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Experimental Brain Research

, Volume 186, Issue 3, pp 375–384 | Cite as

Goal-directed reaching: movement strategies influence the weighting of allocentric and egocentric visual cues

  • Kristina A. Neely
  • Ayla Tessmer
  • Gordon Binsted
  • Matthew HeathEmail author
Research Article

Abstract

The location of an object in peripersonal space can be represented with respect to our body (i.e., egocentric frame of reference) or relative to contextual features and other objects (i.e., allocentric frame of reference). In the current study, we sought to determine whether the frame, or frames, of visual reference supporting motor output is influenced by reach trajectories structured to maximize visual feedback utilization (i.e., controlled online) or structured largely in advance of movement onset via central planning mechanisms (i.e., controlled offline). Reaches were directed to a target embedded in a pictorial illusion (the induced Roelofs effect: IRE) and advanced knowledge of visual feedback was manipulated to influence the nature of reaching control as reported by Zelaznik et al. (J Mot Behav 15:217–236, 1983). When vision could not be predicted in advance of movement onset, trajectories showed primary evidence of an offline mode of control (even when vision was provided) and endpoints demonstrated amplified sensitivity to the illusory (i.e., allocentric) features of the IRE. In contrast, reaches performed with reliable visual feedback evidenced a primarily online mode of control and showed increased visuomotor resistance to the IRE. These findings suggest that the manner a reaching response is structured differentially influences the weighting of allocentric and egocentric visual information. More specifically, when visual feedback is unavailable or unpredictable, the weighting of allocentric visual information for the advanced planning of a reach trajectory is increased.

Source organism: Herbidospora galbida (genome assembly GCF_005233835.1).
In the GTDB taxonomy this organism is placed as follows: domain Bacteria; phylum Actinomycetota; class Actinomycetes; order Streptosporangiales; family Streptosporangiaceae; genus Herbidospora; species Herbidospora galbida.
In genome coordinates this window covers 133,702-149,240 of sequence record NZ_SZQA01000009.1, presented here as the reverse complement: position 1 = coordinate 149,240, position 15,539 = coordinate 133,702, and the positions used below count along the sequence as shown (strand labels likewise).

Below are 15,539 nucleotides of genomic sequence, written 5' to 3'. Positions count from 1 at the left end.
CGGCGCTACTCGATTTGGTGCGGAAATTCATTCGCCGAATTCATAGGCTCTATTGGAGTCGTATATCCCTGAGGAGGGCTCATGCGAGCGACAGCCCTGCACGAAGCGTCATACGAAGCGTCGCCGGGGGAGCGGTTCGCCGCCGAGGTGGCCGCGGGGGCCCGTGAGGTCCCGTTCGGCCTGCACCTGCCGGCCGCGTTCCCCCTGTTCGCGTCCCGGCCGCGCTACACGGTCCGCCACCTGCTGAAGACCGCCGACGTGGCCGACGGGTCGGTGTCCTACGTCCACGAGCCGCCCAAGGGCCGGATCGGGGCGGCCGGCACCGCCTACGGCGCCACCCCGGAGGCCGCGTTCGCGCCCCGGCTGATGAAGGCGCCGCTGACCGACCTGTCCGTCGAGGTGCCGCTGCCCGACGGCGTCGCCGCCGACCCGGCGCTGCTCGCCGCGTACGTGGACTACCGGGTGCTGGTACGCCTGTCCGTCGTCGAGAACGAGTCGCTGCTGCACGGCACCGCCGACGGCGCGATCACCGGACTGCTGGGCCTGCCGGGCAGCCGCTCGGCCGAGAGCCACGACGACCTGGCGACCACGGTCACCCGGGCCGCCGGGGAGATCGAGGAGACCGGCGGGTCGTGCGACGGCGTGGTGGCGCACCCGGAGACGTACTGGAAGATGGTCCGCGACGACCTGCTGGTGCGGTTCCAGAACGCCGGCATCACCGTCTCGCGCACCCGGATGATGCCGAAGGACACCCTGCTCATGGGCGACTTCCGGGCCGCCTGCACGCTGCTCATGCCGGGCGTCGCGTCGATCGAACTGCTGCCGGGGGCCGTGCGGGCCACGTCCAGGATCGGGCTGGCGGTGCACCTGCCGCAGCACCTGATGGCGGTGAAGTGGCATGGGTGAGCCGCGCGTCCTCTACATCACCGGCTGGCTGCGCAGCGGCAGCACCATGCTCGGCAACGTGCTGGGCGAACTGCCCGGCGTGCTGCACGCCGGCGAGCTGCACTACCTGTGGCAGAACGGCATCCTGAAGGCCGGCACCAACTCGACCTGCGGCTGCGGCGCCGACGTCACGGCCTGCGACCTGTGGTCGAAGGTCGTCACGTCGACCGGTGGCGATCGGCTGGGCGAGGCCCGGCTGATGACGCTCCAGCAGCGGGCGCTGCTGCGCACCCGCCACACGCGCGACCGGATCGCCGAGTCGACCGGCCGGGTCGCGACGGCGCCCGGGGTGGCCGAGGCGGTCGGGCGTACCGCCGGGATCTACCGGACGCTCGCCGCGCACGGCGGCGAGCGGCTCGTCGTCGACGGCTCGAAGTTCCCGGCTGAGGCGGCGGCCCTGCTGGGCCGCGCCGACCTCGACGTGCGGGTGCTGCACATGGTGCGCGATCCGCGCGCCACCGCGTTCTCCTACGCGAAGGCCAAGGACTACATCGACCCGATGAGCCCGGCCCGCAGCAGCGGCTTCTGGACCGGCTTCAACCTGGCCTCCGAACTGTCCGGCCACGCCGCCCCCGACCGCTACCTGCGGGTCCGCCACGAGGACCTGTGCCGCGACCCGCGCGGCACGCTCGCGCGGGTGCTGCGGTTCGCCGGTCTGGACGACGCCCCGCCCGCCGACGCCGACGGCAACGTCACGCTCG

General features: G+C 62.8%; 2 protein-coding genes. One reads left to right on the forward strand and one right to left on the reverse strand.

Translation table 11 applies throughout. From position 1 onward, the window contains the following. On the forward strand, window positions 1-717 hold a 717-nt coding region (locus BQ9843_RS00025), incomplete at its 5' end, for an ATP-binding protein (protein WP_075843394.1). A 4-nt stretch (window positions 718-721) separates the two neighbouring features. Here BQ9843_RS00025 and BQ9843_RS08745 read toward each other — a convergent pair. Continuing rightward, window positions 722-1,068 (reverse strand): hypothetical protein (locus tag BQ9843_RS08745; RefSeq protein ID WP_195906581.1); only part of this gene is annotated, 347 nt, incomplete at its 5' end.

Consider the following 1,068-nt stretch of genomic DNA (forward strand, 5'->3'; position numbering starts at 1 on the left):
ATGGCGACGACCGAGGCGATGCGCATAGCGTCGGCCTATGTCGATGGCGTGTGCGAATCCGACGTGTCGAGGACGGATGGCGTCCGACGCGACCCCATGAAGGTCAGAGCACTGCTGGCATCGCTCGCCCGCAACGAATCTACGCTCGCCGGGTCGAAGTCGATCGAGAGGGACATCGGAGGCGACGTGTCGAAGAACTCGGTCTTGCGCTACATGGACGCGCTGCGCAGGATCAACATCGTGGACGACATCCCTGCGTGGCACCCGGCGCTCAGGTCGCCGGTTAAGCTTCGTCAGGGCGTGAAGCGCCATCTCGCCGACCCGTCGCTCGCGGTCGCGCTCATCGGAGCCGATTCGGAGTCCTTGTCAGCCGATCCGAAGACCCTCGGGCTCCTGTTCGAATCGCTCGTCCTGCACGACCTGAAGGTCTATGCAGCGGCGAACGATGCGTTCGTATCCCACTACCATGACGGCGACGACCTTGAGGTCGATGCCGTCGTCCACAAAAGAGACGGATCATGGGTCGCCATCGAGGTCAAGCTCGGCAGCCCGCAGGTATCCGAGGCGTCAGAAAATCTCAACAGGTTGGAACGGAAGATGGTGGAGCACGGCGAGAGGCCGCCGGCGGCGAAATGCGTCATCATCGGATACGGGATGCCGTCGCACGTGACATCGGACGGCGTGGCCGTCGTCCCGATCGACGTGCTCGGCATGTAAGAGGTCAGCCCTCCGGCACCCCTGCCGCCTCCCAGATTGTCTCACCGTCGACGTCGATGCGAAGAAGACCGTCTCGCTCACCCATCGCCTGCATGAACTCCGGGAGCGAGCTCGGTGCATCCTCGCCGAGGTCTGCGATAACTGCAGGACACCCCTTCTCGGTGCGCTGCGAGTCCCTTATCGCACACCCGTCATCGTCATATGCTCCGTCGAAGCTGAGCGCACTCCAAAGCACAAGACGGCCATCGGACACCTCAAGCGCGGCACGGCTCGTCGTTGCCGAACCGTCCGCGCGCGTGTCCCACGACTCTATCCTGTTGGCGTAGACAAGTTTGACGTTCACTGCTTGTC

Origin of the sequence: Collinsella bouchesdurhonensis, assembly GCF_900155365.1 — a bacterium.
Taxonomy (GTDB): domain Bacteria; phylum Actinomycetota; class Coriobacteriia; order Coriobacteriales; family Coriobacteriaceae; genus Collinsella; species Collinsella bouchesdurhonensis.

Keywords

Allocentric Egocentric Induced Roelofs effect Reaching Offline Online 

Notes

Acknowledgments

Natural Sciences and Engineering Research Council of Canada Discovery Grants (MH and GB) and a University of Western Ontario Major Academic Development Fund Award (MH) supported this research.

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Copyright information

© Springer-Verlag 2007

Authors and Affiliations

  • Kristina A. Neely
    • 1
  • Ayla Tessmer
    • 1
  • Gordon Binsted
    • 2
  • Matthew Heath
    • 1
    Email author
  1. 1.School of Kinesiology, The University of Western OntarioLondonCanada
  2. 2.Coordination Perception and Action LabUniversity of British ColumbiaOkanaganCanada

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